A responsive answer to the above blog query can be expressed in a single word. Namely, that is “sometimes.”
It is not always the case that mitigation plays a key role in a California attorney’s disciplinary matter, though. A recent State Bar outcome amply demonstrates that.
That case involved an attorney’s trust account manipulations and related misconduct over an extended period. Bar authorities last month termed his misbehavior as “extensive, longstanding and directly related to the practice of law.”
One notable aspect of the case (which yielded a State Bar of California disbarment order last month) was evidence submitted by the attorney and others on his behalf. Officials conceded it qualified as mitigating information to be considered in his defense.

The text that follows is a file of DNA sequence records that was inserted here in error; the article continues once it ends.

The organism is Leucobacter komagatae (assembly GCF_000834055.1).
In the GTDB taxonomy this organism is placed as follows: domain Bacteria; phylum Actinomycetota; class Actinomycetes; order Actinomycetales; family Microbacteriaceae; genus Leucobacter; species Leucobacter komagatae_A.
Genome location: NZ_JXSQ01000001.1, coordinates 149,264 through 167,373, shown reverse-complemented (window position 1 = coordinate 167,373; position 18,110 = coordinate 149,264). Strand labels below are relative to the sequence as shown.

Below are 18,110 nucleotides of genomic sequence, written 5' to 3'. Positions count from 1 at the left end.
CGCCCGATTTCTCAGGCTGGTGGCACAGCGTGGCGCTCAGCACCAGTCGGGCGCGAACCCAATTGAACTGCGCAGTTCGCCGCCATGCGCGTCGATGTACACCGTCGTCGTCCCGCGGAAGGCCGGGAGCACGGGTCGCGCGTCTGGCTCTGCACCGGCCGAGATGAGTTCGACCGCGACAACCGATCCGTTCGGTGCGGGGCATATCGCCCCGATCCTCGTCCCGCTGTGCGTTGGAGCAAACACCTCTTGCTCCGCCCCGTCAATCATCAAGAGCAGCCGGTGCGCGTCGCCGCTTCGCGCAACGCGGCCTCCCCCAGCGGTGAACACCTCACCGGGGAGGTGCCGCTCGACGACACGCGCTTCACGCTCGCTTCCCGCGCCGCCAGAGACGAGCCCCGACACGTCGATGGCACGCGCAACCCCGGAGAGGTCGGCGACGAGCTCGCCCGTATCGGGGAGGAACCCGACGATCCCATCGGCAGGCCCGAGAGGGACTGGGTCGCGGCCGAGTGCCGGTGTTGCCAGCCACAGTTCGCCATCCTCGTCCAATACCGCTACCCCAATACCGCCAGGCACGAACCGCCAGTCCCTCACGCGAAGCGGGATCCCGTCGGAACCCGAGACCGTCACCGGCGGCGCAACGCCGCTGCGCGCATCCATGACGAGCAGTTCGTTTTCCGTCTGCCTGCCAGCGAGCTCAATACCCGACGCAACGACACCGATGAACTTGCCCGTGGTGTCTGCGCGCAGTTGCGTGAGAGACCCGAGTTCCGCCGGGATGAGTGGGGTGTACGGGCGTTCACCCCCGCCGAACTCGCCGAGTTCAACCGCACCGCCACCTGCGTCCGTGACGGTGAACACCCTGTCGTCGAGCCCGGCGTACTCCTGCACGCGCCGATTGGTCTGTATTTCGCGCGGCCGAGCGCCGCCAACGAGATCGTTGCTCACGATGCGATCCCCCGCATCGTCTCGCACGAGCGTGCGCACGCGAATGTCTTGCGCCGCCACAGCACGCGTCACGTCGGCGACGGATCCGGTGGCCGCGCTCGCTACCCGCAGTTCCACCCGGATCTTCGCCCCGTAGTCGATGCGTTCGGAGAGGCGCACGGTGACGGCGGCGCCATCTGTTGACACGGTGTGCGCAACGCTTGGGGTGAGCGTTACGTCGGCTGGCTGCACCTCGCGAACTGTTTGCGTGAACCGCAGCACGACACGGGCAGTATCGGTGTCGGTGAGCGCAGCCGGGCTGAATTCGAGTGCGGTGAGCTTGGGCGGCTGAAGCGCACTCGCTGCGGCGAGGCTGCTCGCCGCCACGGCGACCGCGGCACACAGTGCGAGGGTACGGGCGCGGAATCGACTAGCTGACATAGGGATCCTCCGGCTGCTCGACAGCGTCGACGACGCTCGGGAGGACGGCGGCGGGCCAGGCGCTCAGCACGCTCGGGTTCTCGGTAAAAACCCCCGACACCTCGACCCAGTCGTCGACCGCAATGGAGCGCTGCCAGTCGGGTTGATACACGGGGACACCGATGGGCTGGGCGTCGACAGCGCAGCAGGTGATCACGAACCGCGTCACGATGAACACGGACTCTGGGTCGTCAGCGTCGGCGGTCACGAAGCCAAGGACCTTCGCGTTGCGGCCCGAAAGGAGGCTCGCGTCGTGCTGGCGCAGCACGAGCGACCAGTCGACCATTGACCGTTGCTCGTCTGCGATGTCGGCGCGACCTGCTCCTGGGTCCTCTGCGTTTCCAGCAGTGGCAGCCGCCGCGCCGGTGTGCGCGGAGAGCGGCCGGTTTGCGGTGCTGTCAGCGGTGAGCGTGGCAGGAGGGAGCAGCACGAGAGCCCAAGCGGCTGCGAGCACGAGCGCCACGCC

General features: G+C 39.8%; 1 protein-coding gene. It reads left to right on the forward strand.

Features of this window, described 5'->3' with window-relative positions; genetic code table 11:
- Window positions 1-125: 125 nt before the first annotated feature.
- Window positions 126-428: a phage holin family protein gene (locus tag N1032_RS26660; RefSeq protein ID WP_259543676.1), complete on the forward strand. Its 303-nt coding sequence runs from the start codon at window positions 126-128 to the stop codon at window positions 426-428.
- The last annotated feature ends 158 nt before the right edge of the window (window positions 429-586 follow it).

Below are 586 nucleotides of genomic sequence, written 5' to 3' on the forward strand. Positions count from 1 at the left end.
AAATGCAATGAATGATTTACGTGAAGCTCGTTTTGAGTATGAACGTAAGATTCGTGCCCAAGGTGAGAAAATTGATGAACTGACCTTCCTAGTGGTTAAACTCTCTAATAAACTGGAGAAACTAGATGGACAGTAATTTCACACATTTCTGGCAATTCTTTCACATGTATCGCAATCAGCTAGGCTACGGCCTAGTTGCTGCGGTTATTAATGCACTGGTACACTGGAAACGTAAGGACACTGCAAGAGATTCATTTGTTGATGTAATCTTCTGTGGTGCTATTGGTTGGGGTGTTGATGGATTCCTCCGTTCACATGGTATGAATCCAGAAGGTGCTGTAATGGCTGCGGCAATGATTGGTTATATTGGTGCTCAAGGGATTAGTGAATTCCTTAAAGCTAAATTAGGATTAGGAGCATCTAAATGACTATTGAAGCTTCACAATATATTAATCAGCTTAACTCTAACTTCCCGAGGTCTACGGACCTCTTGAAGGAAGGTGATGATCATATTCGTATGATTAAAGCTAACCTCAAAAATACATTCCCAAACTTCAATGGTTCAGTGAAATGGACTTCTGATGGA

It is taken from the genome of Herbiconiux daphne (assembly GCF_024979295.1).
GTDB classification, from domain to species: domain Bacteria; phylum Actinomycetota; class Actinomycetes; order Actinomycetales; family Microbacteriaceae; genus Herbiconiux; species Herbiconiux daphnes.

The lawyer had an “otherwise discipline-free record” for nearly four decades preceding his recent troubles. His unblemished advocacy over that lengthy time was spotlighted by several other attorneys speaking on his behalf. Additional individuals also served as character references.
It was not enough. The bar found that the Los Angeles practitioner’s conduct in two separate bankruptcy matters could not be excused to any degree. It concluded that mitigating circumstances failed to overcome “the presumed sanction” of disbarment.
The attorney received more than just that stiff punishment. He was also ordered to pay adversely affected clients more than $520,000 in restitution.
The bar’s website contains further information about the case and attorney sanctions for wrongdoing.
Questions or concerns regarding attorney shortcomings in client representation can be directed to a proven legal team of pro-client legal malpractice attorneys.